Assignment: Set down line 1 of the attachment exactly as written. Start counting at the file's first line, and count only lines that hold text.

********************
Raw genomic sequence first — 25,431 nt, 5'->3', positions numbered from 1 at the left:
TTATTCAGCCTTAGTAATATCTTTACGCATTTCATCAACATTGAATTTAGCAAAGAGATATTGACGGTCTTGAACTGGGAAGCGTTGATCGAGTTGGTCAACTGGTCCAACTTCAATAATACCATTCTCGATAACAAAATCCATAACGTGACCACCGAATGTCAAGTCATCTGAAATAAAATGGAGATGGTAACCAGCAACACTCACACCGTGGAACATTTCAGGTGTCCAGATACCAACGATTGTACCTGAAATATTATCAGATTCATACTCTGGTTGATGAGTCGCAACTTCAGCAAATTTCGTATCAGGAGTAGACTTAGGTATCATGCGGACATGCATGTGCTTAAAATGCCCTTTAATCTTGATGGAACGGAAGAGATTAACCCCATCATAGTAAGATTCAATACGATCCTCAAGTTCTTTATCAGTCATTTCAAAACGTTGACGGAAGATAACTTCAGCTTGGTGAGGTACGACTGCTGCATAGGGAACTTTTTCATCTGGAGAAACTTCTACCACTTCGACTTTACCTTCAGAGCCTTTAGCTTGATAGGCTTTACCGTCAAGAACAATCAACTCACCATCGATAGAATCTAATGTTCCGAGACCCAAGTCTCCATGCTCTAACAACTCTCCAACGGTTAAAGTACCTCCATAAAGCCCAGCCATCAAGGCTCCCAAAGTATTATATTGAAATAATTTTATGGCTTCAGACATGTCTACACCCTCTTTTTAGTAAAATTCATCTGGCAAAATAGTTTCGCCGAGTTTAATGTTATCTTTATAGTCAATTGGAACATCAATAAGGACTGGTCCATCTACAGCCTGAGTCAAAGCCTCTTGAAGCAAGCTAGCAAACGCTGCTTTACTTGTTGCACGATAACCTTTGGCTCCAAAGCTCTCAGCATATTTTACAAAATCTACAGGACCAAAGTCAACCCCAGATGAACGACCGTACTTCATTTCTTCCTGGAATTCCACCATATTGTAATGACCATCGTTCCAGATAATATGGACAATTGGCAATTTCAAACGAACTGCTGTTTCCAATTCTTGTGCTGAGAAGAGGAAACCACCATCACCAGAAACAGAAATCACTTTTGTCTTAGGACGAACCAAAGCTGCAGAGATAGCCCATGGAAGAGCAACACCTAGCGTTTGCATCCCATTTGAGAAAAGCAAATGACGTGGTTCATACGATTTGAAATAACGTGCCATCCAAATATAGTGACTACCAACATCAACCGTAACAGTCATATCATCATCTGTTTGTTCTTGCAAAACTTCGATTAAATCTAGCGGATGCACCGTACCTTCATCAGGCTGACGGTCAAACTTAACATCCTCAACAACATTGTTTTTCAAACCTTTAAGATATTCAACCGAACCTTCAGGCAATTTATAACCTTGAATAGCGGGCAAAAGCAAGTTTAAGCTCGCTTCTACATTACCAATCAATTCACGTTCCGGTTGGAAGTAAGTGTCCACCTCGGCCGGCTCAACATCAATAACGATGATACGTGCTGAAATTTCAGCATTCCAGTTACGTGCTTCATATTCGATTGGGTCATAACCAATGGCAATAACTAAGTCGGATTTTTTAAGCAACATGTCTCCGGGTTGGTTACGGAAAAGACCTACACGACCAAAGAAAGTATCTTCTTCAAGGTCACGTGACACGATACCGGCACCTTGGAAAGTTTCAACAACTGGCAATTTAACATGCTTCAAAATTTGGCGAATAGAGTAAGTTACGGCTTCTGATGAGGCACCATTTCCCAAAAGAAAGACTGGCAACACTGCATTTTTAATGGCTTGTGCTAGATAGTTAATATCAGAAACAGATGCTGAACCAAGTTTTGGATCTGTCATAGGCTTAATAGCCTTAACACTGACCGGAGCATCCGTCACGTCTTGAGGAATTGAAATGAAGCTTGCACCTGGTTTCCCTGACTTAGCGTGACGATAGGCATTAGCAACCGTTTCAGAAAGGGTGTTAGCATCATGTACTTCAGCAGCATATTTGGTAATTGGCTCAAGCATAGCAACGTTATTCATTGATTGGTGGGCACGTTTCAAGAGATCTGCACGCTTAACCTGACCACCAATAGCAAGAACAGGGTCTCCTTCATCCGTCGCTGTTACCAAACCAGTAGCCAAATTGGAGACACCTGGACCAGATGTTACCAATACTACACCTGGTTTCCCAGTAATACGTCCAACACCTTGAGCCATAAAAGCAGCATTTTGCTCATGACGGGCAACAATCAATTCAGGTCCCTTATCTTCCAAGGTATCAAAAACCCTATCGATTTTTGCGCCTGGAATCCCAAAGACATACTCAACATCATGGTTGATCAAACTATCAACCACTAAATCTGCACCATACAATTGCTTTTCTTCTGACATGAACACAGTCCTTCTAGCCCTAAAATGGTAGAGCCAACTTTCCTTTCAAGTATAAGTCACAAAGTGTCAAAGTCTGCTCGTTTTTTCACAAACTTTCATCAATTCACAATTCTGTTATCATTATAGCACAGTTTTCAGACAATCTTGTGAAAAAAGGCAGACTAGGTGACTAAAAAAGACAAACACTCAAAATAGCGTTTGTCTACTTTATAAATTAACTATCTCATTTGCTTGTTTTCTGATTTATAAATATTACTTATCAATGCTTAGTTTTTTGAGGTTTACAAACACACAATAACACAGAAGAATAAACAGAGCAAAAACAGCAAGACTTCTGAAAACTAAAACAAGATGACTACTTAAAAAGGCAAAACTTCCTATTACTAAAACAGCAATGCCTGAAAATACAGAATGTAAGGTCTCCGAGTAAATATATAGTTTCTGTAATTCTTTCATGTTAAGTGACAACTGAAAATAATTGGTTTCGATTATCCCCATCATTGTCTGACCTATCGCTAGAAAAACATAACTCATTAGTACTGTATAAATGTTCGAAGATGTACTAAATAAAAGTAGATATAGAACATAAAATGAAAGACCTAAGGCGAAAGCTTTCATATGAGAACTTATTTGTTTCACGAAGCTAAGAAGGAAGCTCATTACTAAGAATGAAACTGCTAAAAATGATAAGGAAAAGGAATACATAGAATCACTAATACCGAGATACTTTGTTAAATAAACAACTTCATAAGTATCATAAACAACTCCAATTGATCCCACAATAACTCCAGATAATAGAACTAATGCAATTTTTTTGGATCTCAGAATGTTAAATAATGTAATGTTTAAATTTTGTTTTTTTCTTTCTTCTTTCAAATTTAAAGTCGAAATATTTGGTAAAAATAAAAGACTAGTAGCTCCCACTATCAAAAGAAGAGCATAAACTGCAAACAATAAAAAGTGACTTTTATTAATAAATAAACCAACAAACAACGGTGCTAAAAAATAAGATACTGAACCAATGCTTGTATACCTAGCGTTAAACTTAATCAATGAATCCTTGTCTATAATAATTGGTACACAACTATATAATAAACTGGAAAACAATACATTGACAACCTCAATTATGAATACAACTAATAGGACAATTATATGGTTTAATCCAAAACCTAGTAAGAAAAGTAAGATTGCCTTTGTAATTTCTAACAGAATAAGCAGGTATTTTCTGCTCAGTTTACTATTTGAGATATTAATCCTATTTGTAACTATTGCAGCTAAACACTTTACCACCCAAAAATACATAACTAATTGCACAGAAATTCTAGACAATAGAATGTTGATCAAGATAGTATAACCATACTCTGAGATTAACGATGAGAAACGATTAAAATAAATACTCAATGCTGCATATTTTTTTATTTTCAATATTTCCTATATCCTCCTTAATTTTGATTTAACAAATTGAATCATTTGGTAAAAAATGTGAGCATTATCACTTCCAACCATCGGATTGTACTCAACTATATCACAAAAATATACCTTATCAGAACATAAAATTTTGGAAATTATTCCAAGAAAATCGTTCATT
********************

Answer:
Raw genomic sequence first — 25,431 nt, 5'->3', positions numbered from 1 at the left: